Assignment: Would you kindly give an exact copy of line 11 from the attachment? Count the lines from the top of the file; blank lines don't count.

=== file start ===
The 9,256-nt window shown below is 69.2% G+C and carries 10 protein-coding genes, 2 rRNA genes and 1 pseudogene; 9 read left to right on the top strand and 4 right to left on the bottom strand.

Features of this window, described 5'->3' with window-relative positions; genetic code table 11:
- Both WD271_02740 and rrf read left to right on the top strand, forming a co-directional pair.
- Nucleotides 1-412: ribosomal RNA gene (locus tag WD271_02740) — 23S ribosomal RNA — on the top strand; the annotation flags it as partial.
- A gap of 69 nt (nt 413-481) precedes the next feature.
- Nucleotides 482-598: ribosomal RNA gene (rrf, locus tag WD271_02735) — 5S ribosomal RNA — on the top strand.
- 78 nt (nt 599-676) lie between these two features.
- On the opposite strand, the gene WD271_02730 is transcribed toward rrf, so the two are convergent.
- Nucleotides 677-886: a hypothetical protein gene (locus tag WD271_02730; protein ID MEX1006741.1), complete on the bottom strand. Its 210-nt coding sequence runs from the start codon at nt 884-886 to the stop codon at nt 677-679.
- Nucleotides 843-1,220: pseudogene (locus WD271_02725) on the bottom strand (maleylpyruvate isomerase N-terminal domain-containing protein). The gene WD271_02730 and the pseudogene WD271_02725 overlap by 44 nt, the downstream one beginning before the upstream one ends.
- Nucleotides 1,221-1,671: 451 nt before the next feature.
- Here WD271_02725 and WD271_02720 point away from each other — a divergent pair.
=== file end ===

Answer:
- Nucleotides 1,221-1,671: 451 nt before the next feature.